Getting the bass
Once you have found a bass the next big issue can be getting it home. The simplest way to transport a bass in by car. Beyond that the only advice I can offer is based on my own experience buying a bass form outside Philadelphia while living in Nebraska.
Southwest Airlines is your friend as a bassist. With the bass packed in a flight case the additional cost of checking the double bass as luggage was only $75. There are supposed to be new regulations going into effect to make flying with instruments simpler on other airlines. However, when I flew SouthWest was really the only bass-friendly airline. As for a flight case - don't skimp on this. Some people may suggest rigid bass-shipping containers or home-made flight cases. You need a real case. Ask around, if there are instrument shops or professional bassist in your area someone may have one they will lend or rent for a small fee. Alternatively some of the bigger shops will rent cases relatively cheaply. When purchasing my Grunert bass I rented a case from David Gage They shipped it down to an airport near where I was trying the bass out and once I had the bass safely back to Nebraska, I shipped it back Gage in NY.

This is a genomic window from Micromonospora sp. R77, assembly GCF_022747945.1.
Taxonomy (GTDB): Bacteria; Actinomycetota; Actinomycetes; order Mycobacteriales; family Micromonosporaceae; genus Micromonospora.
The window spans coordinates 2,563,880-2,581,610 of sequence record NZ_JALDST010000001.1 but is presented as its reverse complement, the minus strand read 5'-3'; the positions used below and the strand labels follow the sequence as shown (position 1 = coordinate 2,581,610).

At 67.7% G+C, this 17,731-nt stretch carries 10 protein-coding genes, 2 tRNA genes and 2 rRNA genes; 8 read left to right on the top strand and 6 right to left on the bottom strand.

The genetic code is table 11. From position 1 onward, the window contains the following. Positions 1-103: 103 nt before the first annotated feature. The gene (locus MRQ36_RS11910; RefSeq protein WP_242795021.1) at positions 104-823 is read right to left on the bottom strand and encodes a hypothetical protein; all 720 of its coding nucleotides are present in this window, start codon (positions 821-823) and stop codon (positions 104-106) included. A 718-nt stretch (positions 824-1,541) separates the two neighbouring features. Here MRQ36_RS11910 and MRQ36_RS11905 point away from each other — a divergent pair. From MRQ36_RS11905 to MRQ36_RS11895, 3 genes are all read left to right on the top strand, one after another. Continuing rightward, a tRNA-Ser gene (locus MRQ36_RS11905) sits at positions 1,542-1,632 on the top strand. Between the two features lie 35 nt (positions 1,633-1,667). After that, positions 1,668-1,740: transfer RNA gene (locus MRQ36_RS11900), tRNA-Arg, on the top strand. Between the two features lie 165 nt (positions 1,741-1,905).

Hopefully this has given you some information that will help you decide on what to look for in a bass. If you have any other questions please feel free to contact me.
Bass makers and dealers below are not listed in any sort of ranking.
- Nick Lloyd - Cincinnati, OH
- Seth Kimmel - Eugene, OR
- Anton Krutz - Merriam, KS
- Aaron Reiley - Grand Rapids, MI
- Arnold Schnitzer - Brewster, NY
- A440 Violin Shop - Chicago, IL
- Cincinnati Bass Cellar - Cincinnati, OH
- Guarnieri House - Grand Rapids, MI
- David Gage - New York, NY
- Nahrmann Bass Shop - Billerica, MA
- KC Strings - Merriam, KS
- Ken Smith - Perkasie, PA
- Kolstein's - Baldwin, NY
- Quantum Bass - Houston, TX
- Robertson & Sons Violin Shop - Albuquerque, NM
- String Emporium - Chandler, AZ
- Upton Bass - Mystic, CT